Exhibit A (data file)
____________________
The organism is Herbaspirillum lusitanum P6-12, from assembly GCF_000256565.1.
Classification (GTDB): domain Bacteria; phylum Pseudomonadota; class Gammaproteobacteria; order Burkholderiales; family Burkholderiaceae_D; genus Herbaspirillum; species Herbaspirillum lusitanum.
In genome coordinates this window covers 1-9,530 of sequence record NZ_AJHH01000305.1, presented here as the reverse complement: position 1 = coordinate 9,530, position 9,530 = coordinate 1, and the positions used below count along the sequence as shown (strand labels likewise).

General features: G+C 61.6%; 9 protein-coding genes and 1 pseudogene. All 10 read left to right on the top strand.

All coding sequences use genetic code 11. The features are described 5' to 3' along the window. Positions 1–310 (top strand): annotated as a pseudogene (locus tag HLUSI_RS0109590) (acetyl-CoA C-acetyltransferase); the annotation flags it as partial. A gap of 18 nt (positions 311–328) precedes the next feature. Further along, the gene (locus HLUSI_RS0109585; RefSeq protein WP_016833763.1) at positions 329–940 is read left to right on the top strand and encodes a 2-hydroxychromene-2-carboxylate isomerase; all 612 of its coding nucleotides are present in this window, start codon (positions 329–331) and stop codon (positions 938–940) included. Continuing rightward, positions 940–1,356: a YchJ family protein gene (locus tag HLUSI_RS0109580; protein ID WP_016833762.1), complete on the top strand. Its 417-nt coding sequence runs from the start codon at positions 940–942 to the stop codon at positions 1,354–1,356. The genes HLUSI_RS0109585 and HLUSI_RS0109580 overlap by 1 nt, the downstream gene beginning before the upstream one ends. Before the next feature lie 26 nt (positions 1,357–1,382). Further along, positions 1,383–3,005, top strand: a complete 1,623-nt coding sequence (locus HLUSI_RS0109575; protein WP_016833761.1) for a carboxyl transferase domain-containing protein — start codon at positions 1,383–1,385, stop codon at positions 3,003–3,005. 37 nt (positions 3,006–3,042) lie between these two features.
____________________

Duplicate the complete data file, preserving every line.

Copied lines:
The organism is Herbaspirillum lusitanum P6-12, from assembly GCF_000256565.1.
Classification (GTDB): domain Bacteria; phylum Pseudomonadota; class Gammaproteobacteria; order Burkholderiales; family Burkholderiaceae_D; genus Herbaspirillum; species Herbaspirillum lusitanum.
In genome coordinates this window covers 1-9,530 of sequence record NZ_AJHH01000305.1, presented here as the reverse complement: position 1 = coordinate 9,530, position 9,530 = coordinate 1, and the positions used below count along the sequence as shown (strand labels likewise).

General features: G+C 61.6%; 9 protein-coding genes and 1 pseudogene. All 10 read left to right on the top strand.

All coding sequences use genetic code 11. The features are described 5' to 3' along the window. Positions 1–310 (top strand): annotated as a pseudogene (locus tag HLUSI_RS0109590) (acetyl-CoA C-acetyltransferase); the annotation flags it as partial. A gap of 18 nt (positions 311–328) precedes the next feature. Further along, the gene (locus HLUSI_RS0109585; RefSeq protein WP_016833763.1) at positions 329–940 is read left to right on the top strand and encodes a 2-hydroxychromene-2-carboxylate isomerase; all 612 of its coding nucleotides are present in this window, start codon (positions 329–331) and stop codon (positions 938–940) included. Continuing rightward, positions 940–1,356: a YchJ family protein gene (locus tag HLUSI_RS0109580; protein ID WP_016833762.1), complete on the top strand. Its 417-nt coding sequence runs from the start codon at positions 940–942 to the stop codon at positions 1,354–1,356. The genes HLUSI_RS0109585 and HLUSI_RS0109580 overlap by 1 nt, the downstream gene beginning before the upstream one ends. Before the next feature lie 26 nt (positions 1,357–1,382). Further along, positions 1,383–3,005, top strand: a complete 1,623-nt coding sequence (locus HLUSI_RS0109575; protein WP_016833761.1) for a carboxyl transferase domain-containing protein — start codon at positions 1,383–1,385, stop codon at positions 3,003–3,005. 37 nt (positions 3,006–3,042) lie between these two features.